Of all the bourbon on the LCBO’s well-stocked shelves, three bargain bottles stand out. We humbly suggest you commence your hoarding.
Since white spirits are a faux pas after Labour Day, it’s time to turn our attention back to brown liquor. Fortunately, the LCBO is ready for us. With a selection of some 30 brands of bourbon currently on shelves, it’s all stocked up for the return of cool weather and cozy drinking. And hidden among this bounty are a few bottles that offer major value.
When ferreting out the bargain liquor that lurks behind cheesy labels, serious bourbon geeks pay attention to the mash bill—the recipe that lays out the specific proportions of corn, malted barley, and rye or wheat. Even though what goes into the barrel isn’t the only factor in how the bourbon comes out (proof and aging are the other biggies), it’s still pretty darn important. That’s why the mash bill can be a divining rod for hidden liquid gold.
We’d recommend Old Grand-Dad to start—at $34.30, it’s nearly $18 cheaper than its premium eight-year-old cousin, Basil Hayden’s. To some tastes, both are a little mild, but legions of devoted Basil fans will be interested to know that the exact same high-rye mash bill is used to make both 80-proof bourbons. Three-year-old Grand-Dad is a toddler by comparison, but with bourbon, age isn’t everything. Many tipplers may even prefer the spicy sharpness of the cheaper, younger version.
Fans of Blanton’s should look into Ancient Age ($32.70), which is a solid, smooth, and sweet three-year-old. True, it’s not quite in the same league as Blanton’s or Elmer T. Lee, both single-barrel premium offerings made from the same mash bill, but it’s eminently suitable for mixing in a bourbon sour.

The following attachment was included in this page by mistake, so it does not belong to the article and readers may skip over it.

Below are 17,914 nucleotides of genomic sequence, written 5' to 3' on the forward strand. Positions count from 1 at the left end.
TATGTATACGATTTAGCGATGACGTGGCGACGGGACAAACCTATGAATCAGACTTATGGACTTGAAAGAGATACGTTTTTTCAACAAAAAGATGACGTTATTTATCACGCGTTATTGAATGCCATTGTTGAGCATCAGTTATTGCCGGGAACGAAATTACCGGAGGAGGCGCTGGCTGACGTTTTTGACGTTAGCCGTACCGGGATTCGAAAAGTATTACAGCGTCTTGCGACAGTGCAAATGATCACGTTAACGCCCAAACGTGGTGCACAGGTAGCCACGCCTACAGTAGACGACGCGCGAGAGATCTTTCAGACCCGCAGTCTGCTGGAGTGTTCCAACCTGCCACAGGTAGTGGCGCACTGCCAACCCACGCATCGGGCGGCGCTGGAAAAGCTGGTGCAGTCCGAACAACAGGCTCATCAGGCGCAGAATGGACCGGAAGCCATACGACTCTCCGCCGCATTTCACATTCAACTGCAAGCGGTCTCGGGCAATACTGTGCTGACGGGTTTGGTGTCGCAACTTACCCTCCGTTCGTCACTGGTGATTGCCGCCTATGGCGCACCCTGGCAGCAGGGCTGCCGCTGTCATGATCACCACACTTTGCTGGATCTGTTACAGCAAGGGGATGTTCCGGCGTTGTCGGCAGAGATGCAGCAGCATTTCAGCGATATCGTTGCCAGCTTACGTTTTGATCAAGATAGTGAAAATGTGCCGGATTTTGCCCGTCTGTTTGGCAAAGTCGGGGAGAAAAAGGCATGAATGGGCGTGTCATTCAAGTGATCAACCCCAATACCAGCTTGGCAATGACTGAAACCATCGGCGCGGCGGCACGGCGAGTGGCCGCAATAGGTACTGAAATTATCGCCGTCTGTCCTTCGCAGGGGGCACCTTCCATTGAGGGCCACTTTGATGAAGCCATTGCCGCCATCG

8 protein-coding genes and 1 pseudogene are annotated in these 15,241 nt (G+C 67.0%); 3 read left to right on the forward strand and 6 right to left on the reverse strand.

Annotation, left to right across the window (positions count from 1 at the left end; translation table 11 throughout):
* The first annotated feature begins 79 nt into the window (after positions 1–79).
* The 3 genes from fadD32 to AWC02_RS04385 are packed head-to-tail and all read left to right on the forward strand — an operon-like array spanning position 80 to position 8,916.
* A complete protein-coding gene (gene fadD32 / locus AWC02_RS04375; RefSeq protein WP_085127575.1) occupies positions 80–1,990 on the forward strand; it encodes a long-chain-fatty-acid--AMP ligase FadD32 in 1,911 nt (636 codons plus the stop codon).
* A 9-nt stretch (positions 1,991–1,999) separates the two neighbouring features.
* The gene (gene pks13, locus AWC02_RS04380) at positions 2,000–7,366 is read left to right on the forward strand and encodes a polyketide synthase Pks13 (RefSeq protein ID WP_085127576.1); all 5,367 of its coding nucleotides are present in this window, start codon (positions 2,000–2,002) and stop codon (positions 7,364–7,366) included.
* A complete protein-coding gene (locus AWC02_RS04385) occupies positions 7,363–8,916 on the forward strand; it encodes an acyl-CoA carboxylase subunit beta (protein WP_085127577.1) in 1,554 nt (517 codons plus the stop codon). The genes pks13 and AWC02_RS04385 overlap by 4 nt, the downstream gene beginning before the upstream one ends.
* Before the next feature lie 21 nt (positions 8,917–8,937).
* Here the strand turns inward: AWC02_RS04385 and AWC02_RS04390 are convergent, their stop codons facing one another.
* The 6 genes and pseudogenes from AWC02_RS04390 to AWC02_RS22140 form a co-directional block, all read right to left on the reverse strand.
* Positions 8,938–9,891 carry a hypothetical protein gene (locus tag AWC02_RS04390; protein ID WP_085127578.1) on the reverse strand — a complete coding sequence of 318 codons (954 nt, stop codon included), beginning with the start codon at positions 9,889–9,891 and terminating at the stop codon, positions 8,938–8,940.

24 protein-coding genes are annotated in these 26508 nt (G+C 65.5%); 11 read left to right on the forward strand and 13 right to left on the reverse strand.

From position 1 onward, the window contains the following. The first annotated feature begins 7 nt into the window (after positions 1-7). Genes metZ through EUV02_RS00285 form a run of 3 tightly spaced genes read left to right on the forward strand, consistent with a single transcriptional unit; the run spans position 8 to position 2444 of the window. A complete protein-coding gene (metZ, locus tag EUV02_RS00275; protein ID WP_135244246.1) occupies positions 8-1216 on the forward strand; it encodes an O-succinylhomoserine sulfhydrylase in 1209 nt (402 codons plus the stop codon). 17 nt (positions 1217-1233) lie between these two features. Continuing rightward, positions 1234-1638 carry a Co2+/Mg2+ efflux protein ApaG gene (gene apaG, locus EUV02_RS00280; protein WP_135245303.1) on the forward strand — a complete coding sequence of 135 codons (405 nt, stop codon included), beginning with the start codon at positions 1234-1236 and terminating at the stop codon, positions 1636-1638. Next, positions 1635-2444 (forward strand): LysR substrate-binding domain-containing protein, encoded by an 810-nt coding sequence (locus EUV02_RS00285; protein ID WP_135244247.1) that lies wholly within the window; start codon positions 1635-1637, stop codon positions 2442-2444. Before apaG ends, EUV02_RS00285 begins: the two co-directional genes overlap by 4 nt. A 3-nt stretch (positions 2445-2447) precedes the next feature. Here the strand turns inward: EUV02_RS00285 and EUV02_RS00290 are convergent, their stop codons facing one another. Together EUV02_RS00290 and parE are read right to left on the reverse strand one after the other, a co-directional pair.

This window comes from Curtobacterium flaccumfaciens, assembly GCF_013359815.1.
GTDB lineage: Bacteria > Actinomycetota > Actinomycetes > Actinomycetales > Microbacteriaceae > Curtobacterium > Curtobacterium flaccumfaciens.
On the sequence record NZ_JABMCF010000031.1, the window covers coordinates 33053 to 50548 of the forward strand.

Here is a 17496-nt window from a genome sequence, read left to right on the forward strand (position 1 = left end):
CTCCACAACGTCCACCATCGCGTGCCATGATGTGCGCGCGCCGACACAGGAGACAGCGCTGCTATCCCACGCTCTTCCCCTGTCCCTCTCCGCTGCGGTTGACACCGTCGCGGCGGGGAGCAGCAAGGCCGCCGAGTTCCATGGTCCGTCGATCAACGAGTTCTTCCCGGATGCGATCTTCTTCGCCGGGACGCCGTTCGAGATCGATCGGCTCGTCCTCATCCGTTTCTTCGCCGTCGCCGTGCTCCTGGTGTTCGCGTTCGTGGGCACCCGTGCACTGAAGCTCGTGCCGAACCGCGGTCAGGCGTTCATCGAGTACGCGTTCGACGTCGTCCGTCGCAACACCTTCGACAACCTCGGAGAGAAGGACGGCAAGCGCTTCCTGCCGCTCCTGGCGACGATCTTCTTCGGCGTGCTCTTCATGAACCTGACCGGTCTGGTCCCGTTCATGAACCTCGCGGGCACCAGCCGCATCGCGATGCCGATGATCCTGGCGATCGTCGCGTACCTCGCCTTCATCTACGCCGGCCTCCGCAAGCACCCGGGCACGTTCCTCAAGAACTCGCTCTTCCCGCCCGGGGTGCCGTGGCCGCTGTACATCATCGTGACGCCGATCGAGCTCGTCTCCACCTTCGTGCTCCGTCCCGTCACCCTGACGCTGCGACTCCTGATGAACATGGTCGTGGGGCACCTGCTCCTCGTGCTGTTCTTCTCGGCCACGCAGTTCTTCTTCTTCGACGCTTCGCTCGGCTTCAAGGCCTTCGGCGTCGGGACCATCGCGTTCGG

Old Charter 10-year-old ($34.20) is made from the very same mash bill as Eagle Rare and will save the bourbon enthusiast almost $14. It’s a touch rougher around the edges than the single-barrel, higher-proof Eagle Rare, but it makes up for these slight shortcomings with a kitschy bottle that’ll look mighty nice on your reclaimed-wood bar stand.
Hustle in to score one of these gems: They’re at the LCBO in limited quantities and for a limited time, and they also happen to be the subjects of soon-to-be-discontinued rumours. There’s bound to be fire under all that smoke—with premium brands selling so well, there’s little incentive for distillers to continue releasing bargain bourbon.